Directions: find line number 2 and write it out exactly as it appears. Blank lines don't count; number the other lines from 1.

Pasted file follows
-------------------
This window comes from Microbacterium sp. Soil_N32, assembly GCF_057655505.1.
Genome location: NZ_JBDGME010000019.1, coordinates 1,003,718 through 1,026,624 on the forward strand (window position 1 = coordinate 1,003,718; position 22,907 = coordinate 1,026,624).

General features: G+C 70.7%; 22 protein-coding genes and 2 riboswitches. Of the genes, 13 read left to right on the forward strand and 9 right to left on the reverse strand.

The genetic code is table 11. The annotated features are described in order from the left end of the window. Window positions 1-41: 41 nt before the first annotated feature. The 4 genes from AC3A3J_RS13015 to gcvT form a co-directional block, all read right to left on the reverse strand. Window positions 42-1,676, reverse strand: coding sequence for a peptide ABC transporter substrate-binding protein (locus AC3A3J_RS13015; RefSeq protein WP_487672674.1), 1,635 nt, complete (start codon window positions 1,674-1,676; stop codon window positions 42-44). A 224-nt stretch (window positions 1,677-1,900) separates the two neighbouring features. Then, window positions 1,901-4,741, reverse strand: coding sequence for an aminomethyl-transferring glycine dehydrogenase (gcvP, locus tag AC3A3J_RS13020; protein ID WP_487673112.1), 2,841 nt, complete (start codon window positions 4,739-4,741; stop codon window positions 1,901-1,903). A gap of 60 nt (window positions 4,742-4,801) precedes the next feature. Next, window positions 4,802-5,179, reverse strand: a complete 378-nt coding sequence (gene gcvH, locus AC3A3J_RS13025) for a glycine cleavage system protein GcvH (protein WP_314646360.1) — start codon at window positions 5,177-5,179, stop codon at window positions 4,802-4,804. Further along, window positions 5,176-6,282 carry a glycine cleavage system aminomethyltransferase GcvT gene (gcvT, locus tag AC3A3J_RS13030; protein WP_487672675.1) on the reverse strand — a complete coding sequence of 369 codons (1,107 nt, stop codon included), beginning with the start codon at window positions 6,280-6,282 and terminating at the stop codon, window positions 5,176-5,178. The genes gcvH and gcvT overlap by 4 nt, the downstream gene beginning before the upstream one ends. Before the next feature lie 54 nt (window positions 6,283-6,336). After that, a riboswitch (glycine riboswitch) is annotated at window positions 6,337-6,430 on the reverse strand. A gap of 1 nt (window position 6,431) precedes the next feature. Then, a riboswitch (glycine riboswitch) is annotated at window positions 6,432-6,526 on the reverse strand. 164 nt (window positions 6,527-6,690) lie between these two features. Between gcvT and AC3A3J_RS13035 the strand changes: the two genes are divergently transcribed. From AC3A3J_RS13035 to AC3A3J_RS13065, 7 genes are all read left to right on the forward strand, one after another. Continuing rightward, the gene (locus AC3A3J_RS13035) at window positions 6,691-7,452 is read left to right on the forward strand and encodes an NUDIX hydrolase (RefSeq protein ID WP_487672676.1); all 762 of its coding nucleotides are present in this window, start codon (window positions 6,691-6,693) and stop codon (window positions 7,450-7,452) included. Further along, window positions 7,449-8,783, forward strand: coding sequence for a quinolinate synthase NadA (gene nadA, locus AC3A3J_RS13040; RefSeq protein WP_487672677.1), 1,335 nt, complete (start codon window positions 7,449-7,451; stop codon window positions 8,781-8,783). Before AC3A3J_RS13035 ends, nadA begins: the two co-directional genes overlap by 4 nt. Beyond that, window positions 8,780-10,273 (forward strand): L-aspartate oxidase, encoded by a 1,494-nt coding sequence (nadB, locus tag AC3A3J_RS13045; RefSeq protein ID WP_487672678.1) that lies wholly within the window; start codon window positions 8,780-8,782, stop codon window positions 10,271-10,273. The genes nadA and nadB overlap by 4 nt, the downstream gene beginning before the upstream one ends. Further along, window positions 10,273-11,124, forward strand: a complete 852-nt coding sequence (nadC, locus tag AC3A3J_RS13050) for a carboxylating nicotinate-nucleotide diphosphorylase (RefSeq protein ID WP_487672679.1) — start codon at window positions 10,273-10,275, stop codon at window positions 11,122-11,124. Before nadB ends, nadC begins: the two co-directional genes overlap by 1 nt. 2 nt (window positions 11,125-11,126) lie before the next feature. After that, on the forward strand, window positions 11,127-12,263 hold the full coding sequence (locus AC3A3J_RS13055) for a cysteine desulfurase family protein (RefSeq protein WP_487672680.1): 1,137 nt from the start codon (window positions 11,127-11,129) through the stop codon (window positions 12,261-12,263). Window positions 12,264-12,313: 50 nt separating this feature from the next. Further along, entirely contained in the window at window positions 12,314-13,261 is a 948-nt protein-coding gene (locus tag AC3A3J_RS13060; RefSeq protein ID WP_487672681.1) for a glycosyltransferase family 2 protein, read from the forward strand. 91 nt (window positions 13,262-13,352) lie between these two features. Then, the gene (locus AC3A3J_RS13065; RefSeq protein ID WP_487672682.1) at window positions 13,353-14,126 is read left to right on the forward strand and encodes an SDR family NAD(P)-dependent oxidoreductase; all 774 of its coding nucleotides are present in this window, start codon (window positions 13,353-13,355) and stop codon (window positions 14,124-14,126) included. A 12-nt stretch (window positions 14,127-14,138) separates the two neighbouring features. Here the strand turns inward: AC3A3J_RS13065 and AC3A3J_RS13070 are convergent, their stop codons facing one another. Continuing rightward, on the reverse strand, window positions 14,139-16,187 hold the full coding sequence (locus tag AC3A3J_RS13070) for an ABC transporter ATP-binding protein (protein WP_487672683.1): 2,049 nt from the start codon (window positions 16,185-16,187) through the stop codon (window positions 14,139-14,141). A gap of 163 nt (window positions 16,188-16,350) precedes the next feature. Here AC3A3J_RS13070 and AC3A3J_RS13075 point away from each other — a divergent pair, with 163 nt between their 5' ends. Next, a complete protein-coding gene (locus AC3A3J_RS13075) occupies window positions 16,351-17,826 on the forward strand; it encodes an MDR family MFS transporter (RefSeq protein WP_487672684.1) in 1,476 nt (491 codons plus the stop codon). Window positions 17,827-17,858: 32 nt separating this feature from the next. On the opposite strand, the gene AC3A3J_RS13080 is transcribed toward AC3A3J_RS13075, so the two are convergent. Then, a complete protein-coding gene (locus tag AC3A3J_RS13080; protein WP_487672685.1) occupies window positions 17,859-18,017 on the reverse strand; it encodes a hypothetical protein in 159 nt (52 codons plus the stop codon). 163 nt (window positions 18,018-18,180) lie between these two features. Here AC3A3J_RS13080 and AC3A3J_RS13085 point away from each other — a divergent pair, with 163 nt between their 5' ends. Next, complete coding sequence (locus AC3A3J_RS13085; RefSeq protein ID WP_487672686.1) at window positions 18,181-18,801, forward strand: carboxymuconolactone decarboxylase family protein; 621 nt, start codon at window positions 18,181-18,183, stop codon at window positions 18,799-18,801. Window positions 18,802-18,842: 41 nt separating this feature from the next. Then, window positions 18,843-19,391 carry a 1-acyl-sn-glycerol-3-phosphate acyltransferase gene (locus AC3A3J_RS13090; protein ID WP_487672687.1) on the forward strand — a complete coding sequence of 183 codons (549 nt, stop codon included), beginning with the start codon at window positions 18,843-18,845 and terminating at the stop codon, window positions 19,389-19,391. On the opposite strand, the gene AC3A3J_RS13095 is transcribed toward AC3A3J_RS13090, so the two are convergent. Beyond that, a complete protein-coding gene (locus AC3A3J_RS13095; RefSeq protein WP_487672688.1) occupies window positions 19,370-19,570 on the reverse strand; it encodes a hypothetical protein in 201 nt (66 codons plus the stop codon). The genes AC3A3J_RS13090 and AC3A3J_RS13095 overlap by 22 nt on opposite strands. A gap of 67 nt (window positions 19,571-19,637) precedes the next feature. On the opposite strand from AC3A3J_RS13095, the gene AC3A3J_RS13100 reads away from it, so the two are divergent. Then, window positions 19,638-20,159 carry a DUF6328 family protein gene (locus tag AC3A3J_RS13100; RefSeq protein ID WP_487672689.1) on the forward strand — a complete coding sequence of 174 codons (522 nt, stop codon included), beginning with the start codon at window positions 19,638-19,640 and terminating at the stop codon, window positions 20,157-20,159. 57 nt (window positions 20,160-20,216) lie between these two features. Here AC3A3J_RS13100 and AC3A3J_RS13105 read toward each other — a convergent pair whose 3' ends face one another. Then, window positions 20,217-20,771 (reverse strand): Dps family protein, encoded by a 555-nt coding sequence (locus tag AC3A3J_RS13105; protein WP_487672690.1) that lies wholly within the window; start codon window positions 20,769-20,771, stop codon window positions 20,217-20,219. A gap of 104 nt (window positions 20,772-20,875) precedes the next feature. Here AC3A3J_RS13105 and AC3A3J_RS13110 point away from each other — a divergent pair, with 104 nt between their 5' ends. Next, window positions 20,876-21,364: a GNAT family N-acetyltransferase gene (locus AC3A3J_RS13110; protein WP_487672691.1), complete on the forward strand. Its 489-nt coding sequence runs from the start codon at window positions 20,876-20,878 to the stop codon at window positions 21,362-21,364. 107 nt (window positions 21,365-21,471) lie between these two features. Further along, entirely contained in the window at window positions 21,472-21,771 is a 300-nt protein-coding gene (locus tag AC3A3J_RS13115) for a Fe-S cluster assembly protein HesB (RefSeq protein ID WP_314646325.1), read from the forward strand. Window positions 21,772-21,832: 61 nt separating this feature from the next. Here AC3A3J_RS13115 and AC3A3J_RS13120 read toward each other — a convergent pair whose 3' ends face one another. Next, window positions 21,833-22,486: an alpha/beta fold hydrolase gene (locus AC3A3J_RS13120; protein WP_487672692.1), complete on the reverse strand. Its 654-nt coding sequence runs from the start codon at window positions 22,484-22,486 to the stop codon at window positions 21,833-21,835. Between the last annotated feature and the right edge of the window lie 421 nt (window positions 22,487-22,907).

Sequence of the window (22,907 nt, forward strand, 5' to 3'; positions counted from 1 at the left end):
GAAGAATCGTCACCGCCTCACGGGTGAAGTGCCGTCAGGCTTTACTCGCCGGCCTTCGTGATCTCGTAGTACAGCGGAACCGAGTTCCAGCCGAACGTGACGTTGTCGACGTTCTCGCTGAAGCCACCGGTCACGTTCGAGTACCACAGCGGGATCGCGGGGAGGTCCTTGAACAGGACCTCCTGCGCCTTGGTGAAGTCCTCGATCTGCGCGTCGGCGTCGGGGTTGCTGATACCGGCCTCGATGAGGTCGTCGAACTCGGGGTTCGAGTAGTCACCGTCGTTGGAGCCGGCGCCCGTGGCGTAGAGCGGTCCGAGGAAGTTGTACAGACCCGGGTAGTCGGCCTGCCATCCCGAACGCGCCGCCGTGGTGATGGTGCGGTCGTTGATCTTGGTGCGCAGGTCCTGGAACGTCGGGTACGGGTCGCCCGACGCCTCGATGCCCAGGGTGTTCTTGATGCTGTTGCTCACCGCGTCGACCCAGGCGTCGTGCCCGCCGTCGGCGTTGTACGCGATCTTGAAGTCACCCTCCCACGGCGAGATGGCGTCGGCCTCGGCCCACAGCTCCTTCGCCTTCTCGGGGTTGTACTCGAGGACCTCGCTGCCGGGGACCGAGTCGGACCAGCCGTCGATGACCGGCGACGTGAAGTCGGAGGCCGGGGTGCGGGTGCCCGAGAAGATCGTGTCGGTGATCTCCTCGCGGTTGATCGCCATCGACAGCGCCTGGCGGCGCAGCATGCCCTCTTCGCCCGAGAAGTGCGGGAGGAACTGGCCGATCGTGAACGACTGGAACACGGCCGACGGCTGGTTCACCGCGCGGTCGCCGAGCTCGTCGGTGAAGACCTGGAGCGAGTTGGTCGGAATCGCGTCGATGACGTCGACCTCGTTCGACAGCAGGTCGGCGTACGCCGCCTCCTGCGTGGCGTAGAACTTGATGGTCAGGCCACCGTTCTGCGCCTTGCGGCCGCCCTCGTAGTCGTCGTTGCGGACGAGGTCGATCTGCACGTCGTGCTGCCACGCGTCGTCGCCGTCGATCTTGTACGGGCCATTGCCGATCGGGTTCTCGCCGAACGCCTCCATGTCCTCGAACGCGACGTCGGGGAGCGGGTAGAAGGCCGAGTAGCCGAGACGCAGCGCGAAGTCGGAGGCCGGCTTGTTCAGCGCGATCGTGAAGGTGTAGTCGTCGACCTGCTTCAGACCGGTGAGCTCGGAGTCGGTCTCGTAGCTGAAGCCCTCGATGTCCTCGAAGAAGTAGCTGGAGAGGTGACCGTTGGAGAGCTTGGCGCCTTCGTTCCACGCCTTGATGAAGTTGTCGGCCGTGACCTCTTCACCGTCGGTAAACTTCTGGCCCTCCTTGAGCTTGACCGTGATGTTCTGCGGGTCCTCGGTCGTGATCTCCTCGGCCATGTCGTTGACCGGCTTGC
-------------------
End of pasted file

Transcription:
Genome location: NZ_JBDGME010000019.1, coordinates 1,003,718 through 1,026,624 on the forward strand (window position 1 = coordinate 1,003,718; position 22,907 = coordinate 1,026,624).